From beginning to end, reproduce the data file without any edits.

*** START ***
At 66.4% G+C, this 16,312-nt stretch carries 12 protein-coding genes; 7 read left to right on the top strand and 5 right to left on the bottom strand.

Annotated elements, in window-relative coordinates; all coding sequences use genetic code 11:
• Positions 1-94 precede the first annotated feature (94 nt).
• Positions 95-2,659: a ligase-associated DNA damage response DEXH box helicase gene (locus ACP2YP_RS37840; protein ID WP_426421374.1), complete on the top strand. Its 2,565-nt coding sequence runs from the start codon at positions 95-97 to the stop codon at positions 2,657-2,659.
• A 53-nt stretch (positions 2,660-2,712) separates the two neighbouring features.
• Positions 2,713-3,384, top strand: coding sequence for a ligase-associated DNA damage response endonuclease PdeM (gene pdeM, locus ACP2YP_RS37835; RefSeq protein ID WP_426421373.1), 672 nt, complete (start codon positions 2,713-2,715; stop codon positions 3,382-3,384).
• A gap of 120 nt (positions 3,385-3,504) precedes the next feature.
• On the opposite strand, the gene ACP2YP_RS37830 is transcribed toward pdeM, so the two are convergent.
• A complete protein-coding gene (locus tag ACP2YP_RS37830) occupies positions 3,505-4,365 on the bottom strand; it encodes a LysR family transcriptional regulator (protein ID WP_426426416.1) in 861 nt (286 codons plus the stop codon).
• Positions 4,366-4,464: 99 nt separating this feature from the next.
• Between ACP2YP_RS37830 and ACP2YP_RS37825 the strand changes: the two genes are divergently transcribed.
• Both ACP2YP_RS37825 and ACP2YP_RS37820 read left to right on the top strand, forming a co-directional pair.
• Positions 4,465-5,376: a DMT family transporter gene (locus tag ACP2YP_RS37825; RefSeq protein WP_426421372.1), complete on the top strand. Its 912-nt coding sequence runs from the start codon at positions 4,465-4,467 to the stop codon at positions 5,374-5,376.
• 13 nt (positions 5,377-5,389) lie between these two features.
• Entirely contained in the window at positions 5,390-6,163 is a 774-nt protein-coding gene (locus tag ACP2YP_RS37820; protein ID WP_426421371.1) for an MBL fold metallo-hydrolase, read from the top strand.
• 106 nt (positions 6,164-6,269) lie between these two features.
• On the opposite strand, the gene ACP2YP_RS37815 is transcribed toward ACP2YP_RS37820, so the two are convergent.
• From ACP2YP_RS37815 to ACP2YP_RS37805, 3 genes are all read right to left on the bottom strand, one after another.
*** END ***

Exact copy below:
At 66.4% G+C, this 16,312-nt stretch carries 12 protein-coding genes; 7 read left to right on the top strand and 5 right to left on the bottom strand.

Annotated elements, in window-relative coordinates; all coding sequences use genetic code 11:
• Positions 1-94 precede the first annotated feature (94 nt).
• Positions 95-2,659: a ligase-associated DNA damage response DEXH box helicase gene (locus ACP2YP_RS37840; protein ID WP_426421374.1), complete on the top strand. Its 2,565-nt coding sequence runs from the start codon at positions 95-97 to the stop codon at positions 2,657-2,659.
• A 53-nt stretch (positions 2,660-2,712) separates the two neighbouring features.
• Positions 2,713-3,384, top strand: coding sequence for a ligase-associated DNA damage response endonuclease PdeM (gene pdeM, locus ACP2YP_RS37835; RefSeq protein ID WP_426421373.1), 672 nt, complete (start codon positions 2,713-2,715; stop codon positions 3,382-3,384).
• A gap of 120 nt (positions 3,385-3,504) precedes the next feature.
• On the opposite strand, the gene ACP2YP_RS37830 is transcribed toward pdeM, so the two are convergent.
• A complete protein-coding gene (locus tag ACP2YP_RS37830) occupies positions 3,505-4,365 on the bottom strand; it encodes a LysR family transcriptional regulator (protein ID WP_426426416.1) in 861 nt (286 codons plus the stop codon).
• Positions 4,366-4,464: 99 nt separating this feature from the next.
• Between ACP2YP_RS37830 and ACP2YP_RS37825 the strand changes: the two genes are divergently transcribed.
• Both ACP2YP_RS37825 and ACP2YP_RS37820 read left to right on the top strand, forming a co-directional pair.
• Positions 4,465-5,376: a DMT family transporter gene (locus tag ACP2YP_RS37825; RefSeq protein WP_426421372.1), complete on the top strand. Its 912-nt coding sequence runs from the start codon at positions 4,465-4,467 to the stop codon at positions 5,374-5,376.
• 13 nt (positions 5,377-5,389) lie between these two features.
• Entirely contained in the window at positions 5,390-6,163 is a 774-nt protein-coding gene (locus tag ACP2YP_RS37820; protein ID WP_426421371.1) for an MBL fold metallo-hydrolase, read from the top strand.
• 106 nt (positions 6,164-6,269) lie between these two features.
• On the opposite strand, the gene ACP2YP_RS37815 is transcribed toward ACP2YP_RS37820, so the two are convergent.
• From ACP2YP_RS37815 to ACP2YP_RS37805, 3 genes are all read right to left on the bottom strand, one after another.